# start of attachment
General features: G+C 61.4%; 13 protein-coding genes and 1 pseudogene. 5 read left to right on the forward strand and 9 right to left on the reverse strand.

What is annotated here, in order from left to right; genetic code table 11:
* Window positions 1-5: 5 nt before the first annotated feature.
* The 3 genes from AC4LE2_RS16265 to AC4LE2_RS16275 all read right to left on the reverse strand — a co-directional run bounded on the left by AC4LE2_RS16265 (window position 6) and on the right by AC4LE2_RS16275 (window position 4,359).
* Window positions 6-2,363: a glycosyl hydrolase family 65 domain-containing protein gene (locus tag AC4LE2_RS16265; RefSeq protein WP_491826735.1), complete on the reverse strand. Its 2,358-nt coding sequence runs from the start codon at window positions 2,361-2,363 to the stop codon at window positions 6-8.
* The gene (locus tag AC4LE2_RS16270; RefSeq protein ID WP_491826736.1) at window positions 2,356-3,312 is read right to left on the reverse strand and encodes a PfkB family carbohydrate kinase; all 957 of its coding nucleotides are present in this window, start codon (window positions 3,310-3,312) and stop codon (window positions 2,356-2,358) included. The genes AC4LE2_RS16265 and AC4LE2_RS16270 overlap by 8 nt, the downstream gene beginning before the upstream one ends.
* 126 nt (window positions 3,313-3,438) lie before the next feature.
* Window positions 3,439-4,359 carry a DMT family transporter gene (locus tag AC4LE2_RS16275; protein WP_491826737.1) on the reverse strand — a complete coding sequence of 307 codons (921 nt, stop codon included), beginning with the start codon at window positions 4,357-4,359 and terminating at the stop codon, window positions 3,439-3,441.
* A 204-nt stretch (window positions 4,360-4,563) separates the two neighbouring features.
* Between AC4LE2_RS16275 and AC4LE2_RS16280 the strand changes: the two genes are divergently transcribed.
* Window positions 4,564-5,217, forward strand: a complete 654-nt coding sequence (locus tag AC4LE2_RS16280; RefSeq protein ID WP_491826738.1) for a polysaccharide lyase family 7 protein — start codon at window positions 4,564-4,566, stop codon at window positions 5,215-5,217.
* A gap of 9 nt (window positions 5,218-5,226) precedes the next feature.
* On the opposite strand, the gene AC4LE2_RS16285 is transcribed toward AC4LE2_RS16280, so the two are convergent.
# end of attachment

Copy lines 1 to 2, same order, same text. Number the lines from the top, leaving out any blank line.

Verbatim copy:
General features: G+C 61.4%; 13 protein-coding genes and 1 pseudogene. 5 read left to right on the forward strand and 9 right to left on the reverse strand.

What is annotated here, in order from left to right; genetic code table 11: